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The Anti-Malala Sentiment: Malala Is Not In Bad Company When It Comes To Being Slandered By Right-Wingers and Conservative Religious Writers



By Yasser Latif Hamdani

October 13, 2014

Malala Yousafzai’s Nobel Peace Prize — a point of pride for all Pakistanis — has elicited a most shameful response from certain quarters in the country. These people have attempted to paint Malala as both anti-Pakistan and anti-Islam, and therefore her Nobel Peace Prize is a conspiracy against Pakistan and Islam.

Now, anyone who has read honestly and without blinkers the book I am Malala knows that she is one of those remarkable and rare young Pakistani women who are comfortable in their multiple identities. She is as proudly a Pakistani and a Muslim as she is a Swati and a Pashtun. For someone supposedly anti-Pakistan (allegedly because of her father’s affiliation with the ANP), her book contains several references to “our founder”, Jinnah, showing him as a progressive and modern leader who stood for equal rights for minorities and women, and a proponent of education. The first picture she has in the book is of her outside Jinnah’s tomb in Karachi. Perhaps portraying Jinnah as what he was — a modern anglicised barrister and a liberal politician who was from the Shia sect — is considered a “western conspiracy”. In other words, portraying Jinnah as anything other than the caricature of the man created by General Zia’s regime is just another crime in Malala’s long list of crimes.

As a proud Pashtun, Malala admires Khan Abdul Ghaffar Khan aka Bachcha Khan as a hero; the ultra-nationalists consider that treason because Bachcha Khan was in the Congress before partition. Now, here is my problem with this approach. Bachcha Khan was not alone in his opposition to Pakistan but when he met Jinnah and took an oath of allegiance to Pakistan, the Quaid is reported to have said, “Today, Pakistan is complete.” Ironically, at the same time, it is not considered treasonous to list Maulana Maududi or Ataullah Shah Bokhari as heroes despite the fact that they were far more vociferous in their opposition to Jinnah and indeed were openly abusive towards him, calling him the great infidel, unlike Bachcha Khan whose opposition was political. These facts inconvenience those who wish to act as the guardians of Pakistan’s ideology. When two rabid, right wing columnists started attacking Malala, they chose sentences out of context from her book, editing out the exculpatory provisos in Malala’s narrative.

Malala is not in bad company when it comes to being slandered by right-wingers and conservative religious writers. Everyone from Jinnah, Dr Abdus Salam and Abdus Sattar Edhi has been attacked and called much the same. Dr Abdus Salam, our first Nobel Laureate, was one of the greatest physicists in the world. Even the European Organisation for Nuclear Research (CERN) honours him and his name graces one of the leading centres of theoretical physics in the world today. Yet the fraud from Bhopal, Dr Abdul Qadeer Khan, whose real role in the nuclear programme has been documented by Brigadier Feroz Khan in his book, Eating Grass: The Making of the Pakistani Bomb has been scurrilously penning articles accusing Dr Salam of treason. Dr Salam basically founded Pakistan’s science programme, including the Pakistan Atomic Energy Commission. He, along with PAF Air Commodore WJM Turowicz, founded the Space and Upper Atmosphere Research Corporation (SUPARCO) that was tipped to become the greatest space agency in Asia, so much so that it was expected that Pakistan would be one of the few countries that would travel into space. In comparison, you have Dr Qadeer Khan who confessed to selling Pakistan’s nuclear secrets. The gall of the man to then accuse one of Pakistan’s true benefactors, Dr Salam, of treason is just rich.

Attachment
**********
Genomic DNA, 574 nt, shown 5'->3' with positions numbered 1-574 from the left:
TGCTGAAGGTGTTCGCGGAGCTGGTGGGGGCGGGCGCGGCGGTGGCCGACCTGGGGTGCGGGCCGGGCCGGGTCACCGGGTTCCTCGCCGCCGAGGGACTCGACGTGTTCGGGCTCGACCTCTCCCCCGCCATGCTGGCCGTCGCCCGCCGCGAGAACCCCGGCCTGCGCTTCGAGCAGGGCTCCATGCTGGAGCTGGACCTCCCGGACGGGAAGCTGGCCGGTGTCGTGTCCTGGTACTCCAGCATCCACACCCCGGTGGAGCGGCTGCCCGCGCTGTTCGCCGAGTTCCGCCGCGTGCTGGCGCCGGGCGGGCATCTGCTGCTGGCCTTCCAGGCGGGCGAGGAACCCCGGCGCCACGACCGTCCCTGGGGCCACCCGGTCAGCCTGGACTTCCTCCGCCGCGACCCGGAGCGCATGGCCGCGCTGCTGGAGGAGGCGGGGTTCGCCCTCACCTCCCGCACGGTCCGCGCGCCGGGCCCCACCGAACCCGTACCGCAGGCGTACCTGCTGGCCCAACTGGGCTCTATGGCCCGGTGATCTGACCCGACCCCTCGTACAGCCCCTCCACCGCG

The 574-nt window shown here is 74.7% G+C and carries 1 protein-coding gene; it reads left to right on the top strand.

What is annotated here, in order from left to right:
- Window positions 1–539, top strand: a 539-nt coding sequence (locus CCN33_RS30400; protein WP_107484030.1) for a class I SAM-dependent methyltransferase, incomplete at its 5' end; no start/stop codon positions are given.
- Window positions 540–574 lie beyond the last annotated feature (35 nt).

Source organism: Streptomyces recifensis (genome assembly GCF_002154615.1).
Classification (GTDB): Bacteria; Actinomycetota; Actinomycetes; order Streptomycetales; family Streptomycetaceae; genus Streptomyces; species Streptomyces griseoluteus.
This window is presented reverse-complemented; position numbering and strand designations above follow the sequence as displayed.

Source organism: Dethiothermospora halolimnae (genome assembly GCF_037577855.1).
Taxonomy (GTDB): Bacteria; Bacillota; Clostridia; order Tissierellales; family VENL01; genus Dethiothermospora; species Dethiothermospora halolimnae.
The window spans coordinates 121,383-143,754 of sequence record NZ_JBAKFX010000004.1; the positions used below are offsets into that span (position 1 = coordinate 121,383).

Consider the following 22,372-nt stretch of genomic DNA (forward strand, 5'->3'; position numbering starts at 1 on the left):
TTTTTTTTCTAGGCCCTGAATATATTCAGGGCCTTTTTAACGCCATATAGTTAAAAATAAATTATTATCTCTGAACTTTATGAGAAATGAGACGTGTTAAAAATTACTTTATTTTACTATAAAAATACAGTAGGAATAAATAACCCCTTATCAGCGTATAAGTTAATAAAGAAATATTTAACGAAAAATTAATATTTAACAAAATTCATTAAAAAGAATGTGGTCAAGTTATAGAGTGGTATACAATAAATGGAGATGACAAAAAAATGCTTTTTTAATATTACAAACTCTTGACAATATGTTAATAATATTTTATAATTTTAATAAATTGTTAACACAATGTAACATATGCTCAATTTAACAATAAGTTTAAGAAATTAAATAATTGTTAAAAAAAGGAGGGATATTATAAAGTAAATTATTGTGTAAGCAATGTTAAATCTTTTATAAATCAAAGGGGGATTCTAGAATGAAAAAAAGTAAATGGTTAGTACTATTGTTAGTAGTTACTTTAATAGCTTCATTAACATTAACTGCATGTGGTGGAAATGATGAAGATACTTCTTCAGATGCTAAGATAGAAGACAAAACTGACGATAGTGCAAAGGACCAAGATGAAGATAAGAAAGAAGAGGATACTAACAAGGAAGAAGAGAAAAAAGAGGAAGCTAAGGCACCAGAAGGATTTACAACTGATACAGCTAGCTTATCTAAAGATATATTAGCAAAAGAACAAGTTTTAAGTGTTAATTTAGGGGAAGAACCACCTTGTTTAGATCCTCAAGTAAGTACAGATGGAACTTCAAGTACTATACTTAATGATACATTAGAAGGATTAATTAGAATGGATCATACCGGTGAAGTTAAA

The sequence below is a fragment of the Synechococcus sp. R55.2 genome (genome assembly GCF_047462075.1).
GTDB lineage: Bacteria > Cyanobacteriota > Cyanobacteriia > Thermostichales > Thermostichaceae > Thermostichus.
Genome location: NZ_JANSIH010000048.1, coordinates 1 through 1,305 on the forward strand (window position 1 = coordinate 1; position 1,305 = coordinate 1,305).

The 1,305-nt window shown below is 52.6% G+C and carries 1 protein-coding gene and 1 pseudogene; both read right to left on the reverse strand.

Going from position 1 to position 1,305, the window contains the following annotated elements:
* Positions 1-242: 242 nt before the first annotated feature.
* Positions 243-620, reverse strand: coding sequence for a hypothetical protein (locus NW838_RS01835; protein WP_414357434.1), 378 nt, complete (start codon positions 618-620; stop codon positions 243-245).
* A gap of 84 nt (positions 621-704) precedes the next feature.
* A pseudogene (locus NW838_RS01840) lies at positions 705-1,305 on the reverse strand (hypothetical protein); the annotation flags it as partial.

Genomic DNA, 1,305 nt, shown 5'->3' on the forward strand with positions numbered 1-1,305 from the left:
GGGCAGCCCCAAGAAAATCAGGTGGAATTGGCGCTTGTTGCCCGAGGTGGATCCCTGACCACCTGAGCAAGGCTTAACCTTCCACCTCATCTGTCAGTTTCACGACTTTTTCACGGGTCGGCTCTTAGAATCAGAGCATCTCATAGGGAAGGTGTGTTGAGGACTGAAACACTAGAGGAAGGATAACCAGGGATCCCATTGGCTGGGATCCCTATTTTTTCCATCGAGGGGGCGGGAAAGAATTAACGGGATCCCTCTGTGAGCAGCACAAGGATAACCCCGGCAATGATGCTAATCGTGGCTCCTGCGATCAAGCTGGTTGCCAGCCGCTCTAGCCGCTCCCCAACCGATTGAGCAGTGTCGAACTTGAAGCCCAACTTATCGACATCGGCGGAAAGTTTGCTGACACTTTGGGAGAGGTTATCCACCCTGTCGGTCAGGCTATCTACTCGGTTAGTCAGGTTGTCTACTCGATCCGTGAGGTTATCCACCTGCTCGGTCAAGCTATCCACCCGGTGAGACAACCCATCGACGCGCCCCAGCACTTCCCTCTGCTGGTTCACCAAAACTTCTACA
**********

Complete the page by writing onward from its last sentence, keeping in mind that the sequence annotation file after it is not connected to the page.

The sentiment, tragically, behind Malala bashing emanates from the formerly apolitical middle class youth that now forms the backbone of the ‘Youthia’ revolution. For example, proud PTI supporter, Hamza Ali Abbasi, who shot to fame through the utterly mediocre film WAAR, tweeted that it was tragic that Edhi never got the Nobel Peace Prize but Malala did. This started the #NobelPrizeForEdhi trend. Some other enthusiastic PTI supporters did try to start #NobelPrizeforAfiaSiddiqui trend but that was not as successful.

Now, to be fair, Imran Khan did congratulate Malala for the Nobel even if his party had banned Malala’s book in Khyber Pakhtunkhwa. There was a time though when Imran Khan had in public questioned the bona fides of Abdus Sattar Edhi. This was in 1995 and 1996 when Imran Khan approached Edhi to form a pressure group to bring down Benazir Bhutto’s government. He was backed by his friend Hamid Gul in this noble mission. Unfortunately, the ‘Youthias’ are too young to remember these facts. Not long ago, Edhi revealed that this “pressure group” threatened to kidnap him, a charge that Imran Khan, to my knowledge, has never denied. Those who have heard Imran Khan at close quarters say that the great Khan was for a time convinced — and probably still is — that Edhi was a US stooge. How ironic then that his supporters are now found whining that Edhi did not get the Nobel Prize but “traitor” Malala did. Edhi deserves the Nobel Prize for his selfless service to humanity. However, so does Malala for having stood up to the menace of the Taliban.

Yasser Latif Hamdani is a lawyer based in Lahore and the author of the book Mr Jinnah: Myth and Reality.